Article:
Why is it that when it’s my turn to get mad or angry or fucking pissed off, I can’t do it properly? Why the bloody hell can’t I snap at someone for being so idiotically offensive? Why, pray tell, can’t I be like the lot of you, swearing and cussing and being unjustifiably blunt and coarse about my words so I can express the rotted feeling that you people give me? Why is it that it’s bad when I get angrybut when you fucking mess up IT’S OKAY??
“And that’s the thing about giving your heart away.
You never know when you’ll see you’re missing a piece until you find out too little, too late and you didn’t notice that you were bleeding.”—Jessa Anderson
I was mad at you. Like any other dream, my anger was governed by the indefiable logic of the dreamworld and so I did not question it. I was just mad. I felt it and I accepted it.
We were at my school. My old high school, in my hometown, or rather our hometown. There was an event. There was music and dancing and laughter. But I wasn’t one with the joyous spirit. I was mad.
You came up behind me. I folded my arms, a defensive stance I have mastered over time. You were smiling an almost mocking smile. You told me you were sorry you were late. You say it three more times, and asked if we could just get something to eat.
My walls were breaking. I never could stay mad at you, but I resisted and turned away, not saying anything. You knew I was close, so you did what you always did in this situation. You wrapped your arms around me in a tight embrace and rested your head on my shoulder. You whispered your apologies, hidden beneath light laughter. I did not budge. I will not.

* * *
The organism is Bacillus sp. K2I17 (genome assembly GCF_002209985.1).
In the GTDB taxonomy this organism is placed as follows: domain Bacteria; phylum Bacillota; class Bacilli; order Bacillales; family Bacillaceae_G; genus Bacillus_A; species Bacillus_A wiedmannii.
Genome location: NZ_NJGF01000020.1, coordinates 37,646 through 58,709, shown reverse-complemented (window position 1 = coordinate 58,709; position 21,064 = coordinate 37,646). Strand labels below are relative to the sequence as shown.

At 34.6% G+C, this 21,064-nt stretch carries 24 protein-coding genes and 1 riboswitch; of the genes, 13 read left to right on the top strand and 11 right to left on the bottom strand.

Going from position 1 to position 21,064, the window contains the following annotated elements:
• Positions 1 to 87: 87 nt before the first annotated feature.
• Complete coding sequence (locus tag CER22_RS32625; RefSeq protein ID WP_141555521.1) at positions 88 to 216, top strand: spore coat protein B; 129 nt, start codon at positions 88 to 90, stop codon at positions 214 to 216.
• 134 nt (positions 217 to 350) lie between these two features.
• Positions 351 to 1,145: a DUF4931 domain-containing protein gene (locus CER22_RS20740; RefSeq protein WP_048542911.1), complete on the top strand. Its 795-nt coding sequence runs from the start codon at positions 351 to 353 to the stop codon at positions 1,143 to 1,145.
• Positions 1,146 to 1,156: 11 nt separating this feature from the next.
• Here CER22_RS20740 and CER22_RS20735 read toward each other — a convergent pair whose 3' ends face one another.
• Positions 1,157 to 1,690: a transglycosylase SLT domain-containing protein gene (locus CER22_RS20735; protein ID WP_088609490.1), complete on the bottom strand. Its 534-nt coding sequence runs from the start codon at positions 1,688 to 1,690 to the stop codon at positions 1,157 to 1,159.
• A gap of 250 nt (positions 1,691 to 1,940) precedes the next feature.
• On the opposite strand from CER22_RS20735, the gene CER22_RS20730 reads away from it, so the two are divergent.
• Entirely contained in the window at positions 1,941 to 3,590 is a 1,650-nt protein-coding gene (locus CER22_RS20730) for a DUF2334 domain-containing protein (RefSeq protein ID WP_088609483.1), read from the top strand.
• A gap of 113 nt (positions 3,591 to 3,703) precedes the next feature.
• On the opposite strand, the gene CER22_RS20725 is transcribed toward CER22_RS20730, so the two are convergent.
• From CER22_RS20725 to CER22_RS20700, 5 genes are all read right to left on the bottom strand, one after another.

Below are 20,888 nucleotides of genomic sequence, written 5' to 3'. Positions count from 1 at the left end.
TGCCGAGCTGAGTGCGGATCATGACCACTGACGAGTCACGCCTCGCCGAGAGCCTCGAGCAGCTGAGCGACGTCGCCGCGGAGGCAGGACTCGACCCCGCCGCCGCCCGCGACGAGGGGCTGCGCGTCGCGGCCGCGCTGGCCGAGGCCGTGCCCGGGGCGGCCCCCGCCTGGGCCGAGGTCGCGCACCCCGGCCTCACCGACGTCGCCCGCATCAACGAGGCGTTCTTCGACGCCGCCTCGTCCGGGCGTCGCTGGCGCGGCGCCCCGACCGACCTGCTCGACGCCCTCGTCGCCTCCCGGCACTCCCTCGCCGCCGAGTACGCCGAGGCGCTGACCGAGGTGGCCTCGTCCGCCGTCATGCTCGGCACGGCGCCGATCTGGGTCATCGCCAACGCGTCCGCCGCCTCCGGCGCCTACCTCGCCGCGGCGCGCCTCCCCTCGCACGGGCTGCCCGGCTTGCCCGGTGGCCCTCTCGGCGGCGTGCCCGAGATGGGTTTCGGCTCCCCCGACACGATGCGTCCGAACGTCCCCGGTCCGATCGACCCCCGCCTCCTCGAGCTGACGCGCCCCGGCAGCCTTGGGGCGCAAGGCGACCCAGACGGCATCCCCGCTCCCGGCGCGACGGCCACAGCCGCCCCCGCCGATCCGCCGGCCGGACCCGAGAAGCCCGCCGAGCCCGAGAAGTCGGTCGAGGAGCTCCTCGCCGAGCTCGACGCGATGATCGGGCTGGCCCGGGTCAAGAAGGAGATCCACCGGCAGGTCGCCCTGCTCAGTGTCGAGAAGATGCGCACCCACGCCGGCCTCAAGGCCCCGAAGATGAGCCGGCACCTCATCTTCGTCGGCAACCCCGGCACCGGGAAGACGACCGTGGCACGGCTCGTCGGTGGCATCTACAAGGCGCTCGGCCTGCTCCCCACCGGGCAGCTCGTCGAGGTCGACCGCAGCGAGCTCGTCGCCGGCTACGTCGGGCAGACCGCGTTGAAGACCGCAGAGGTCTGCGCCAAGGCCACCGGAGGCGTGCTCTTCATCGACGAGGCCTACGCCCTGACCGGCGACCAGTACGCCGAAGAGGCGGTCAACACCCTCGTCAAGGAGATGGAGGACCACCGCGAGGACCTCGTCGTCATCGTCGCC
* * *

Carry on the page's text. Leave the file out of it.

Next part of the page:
People were staring. I saw a few classmates, shocked at the display of affection. I could read their faces like open books. I didn’t know they were together! But you didn’t care and continued apologize, not breaking away.
So I did it first. Pushed you off and stared at you. I wanted to reprimand you. I wanted to show you I am capable of anger. I couldn’t, not with you staring at me like that. And so the dreadful feeling waned and I smiled. I clung to your arm and said I like blueberry pancakes as you laughed that booming laugh of yours.
I woke up, slightly confused. It felt so real, like a memory instead of a dream. I can still feel your embrace. But I know it was a dream. I am sure of it. Because I didn’t know you back in high school.
People say sorry too often, but don't apologize enough.
They think sorry is a magical word that will ease the pain they have inflicted. They say it in a hurry as a band-aid. As if sorry can erase the misjudgments, the derogatory comments, and the offensive remarks. As if sorry is the glue that can piece a heart back together. As if sorry makes them a better person after attacking another.
Sometimes people don’t even say it. They like to think that they did by saying 'oh my god, it was a joke, I didn't even mean it', like those words have the same connotation as the word they don’t dare say.
Other times, when people do mean it, it comes too late, like a hero delayed over the traffic of indecision. The victim drowned already, and your sorry, the one thing that may have saved him, the proverbial rope that could have pulled him to safety, was not there when he needed it.
If we think about our actions more, deliberate on them rather than throwing them out mindlessly, maybe we don’t have to say sorry too often. Then, maybe, sorry may mean an honest and heartfelt apology once more.